The Persimmon share price is likely to push higher this morning as the company revealed a modest interim dividend of 40p.
Admittedly, the payment is small and it’s a big drop from 125p – last year’s interim dividend, but it sends out a cautiously optimistic message to the market. In March, the group cancelled the interim dividend and it postponed the final pay-out too, so today’s news is a step in the right direction. Housebuilder Persimmon will closely review further dividend payments for this year, so that will be the focus of traders’ attention in the months ahead.
Dividend restored despite fall in profit
First half pre-tax profit tumbled to £292.4 million from £509.3 million last year. The slump in earnings is not a shock seeing as construction work was stopped due to the pandemic – house completions stood at 4,900, down 35% on the year. New housing gross margins cooled from 33.8% to 31.3%. The current forward sales position is healthy as it is £2.483 billion, which is a 21.2% increase on the same period last year, so Persimmon is busy in the near-term.
Last month, the company issued a trading update for the first six months of the year, the Covid-19 crisis caused disruption to the way firms revealed their figures. First half revenue was £1.19 billion, which was a 32% drop on the year. Average selling prices rose by 3.7% to £225,050. The order book increased by 15% on the year to £1.86 billion. The relatively robust order book offset the sharp decline in revenue. It has been a common theme for the house building sector, whereby there was disruption to construction activity, but work appears to have been pushed back until next year. The economic climate is uncertain due to the pandemic, but the group confirmed that cancellations were at historic lows.
Rishi Sunak, the chancellor of the exchequer, has provided assistance to the housing sector. The stamp duty threshold has been temporarily lifted from £125,000 to £500,000, and that should help Persimmon since its average house price is roughly half that of the new threshold.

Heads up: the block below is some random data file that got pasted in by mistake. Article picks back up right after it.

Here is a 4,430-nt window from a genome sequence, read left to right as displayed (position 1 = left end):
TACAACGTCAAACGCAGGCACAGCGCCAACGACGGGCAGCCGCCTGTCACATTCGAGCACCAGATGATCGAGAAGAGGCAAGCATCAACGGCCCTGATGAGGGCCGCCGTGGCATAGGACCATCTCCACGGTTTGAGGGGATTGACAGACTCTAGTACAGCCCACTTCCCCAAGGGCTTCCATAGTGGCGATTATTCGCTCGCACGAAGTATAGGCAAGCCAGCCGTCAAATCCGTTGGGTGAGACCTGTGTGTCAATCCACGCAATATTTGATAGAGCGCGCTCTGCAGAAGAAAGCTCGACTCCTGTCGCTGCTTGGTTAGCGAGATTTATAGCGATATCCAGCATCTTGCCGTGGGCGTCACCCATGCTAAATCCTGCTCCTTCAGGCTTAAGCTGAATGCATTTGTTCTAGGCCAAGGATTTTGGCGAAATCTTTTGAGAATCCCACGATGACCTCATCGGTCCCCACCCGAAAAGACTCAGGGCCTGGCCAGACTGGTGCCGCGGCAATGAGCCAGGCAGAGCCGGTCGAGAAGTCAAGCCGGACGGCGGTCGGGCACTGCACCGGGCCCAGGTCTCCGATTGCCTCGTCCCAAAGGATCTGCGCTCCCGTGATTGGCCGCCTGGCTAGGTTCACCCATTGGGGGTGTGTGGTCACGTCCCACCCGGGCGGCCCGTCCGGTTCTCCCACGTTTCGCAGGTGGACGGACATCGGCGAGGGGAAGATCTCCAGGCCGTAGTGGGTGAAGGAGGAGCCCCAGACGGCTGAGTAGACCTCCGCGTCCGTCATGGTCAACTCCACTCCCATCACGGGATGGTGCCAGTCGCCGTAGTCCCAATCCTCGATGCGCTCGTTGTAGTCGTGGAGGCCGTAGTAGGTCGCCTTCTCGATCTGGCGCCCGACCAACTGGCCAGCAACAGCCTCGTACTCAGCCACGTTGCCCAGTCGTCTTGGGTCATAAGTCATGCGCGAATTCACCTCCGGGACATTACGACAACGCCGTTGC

Persimmon share price recovers as housing demand grows
The re-opening of economies around the world has released pent-up demand, and the British housing market is no different. Yesterday, Rightmove revealed that transactions hit a record high between mid-July and early August. The property portal said that house prices jumped by 4.6% in August on a yearly basis. Earlier this month, according to Halifax, prices in July increased by 3.8% on the year to £241,604 – a record high. It is possible the positive sentiment in the market is just down to the fact things were effectively on hold for several months. The acid test will be whether demand holds up in the months ahead, especially seeing as the furlough scheme will end in October and the unemployment rate is likely to jump.
The Persimmon share price hit a record high in mid-February, just before the pandemic took hold in Europe, and then it sold-off aggressively for four weeks. It has managed to recoup roughly 60% of the ground it lost on account of the health crisis.
Persimmon’s share price has been in an upward trend for five months and if the bullish run continues it might target the 3,000p zone.
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